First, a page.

By Robert Stitt
It seems many seniors are putting some gold back into the term golden years. A study by Merrill Lynch and Age Wave found that more and more retirees (over two-thirds of those surveyed) were taking advantage of their retirement to add some romance in their life.
Anthony Bland is the managing director and a market executive at Merrill Lynch. He believes that those seniors have it right. Bland believes that the relationships we build during our working years tend to fade with time. Once the stress of working, raising a family, and juggling all of life’s issues can be set aside in retirement, people have the time to really focus on building quality relationships. Without all of the distractions, they can focus on taking care of themselves and really being romantic.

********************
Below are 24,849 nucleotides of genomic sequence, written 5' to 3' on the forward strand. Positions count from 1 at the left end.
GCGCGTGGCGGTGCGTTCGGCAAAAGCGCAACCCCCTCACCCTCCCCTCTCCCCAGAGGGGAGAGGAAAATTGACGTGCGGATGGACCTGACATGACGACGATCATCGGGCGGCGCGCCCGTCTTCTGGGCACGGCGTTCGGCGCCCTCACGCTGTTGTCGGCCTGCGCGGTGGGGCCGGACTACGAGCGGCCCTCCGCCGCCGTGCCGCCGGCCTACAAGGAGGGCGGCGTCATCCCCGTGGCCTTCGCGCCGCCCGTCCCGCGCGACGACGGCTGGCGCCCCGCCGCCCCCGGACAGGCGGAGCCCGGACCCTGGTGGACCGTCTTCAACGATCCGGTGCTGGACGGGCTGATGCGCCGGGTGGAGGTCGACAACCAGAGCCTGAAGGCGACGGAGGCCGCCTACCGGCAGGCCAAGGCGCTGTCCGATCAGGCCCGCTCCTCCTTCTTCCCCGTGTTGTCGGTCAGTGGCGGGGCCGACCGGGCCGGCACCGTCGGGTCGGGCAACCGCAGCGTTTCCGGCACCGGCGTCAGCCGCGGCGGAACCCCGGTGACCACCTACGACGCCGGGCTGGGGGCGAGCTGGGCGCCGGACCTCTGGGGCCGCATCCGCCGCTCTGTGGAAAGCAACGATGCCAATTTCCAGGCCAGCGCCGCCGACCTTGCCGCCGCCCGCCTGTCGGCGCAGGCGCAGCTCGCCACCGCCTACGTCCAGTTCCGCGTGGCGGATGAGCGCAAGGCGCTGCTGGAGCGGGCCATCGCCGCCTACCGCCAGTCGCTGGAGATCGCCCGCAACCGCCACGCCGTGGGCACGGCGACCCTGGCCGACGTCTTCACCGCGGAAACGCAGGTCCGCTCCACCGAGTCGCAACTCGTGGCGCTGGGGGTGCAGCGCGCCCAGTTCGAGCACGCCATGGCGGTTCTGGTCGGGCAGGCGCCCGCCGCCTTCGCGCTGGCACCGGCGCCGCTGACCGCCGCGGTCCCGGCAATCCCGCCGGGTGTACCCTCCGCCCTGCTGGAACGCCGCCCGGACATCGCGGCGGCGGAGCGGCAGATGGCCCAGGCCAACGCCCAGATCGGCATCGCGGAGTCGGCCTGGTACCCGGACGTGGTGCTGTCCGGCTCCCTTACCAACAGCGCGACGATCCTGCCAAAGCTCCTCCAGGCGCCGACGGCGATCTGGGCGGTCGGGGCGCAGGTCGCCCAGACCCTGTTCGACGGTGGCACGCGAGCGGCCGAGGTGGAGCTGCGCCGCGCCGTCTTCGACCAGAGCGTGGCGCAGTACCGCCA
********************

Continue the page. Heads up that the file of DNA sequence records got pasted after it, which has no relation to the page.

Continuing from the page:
Bland admits that finances still play a role in a person’s romance. Prior to retirement, working to pay the bills often put a wrench in the romance engine, but now that they are retired, many seniors are finding that they no longer have the financial obligations they once did. They also have the ability to get away without worrying about work or family. With this new found freedom, they can take a long cruise, go on a safari, or relax at an exotic resort. For those with tighter retirement incomes, there is still freedom, perhaps just not as much.
When asked how much importance money should play in romance, Bland dodged the question nicely. He said it comes down to the people. “Finances matter more to some than others and we encourage our clients to make the decisions that are best for their situation. I view finances and romance in the same rhetorical category as beauty…the approach is in the eye of the beholder.”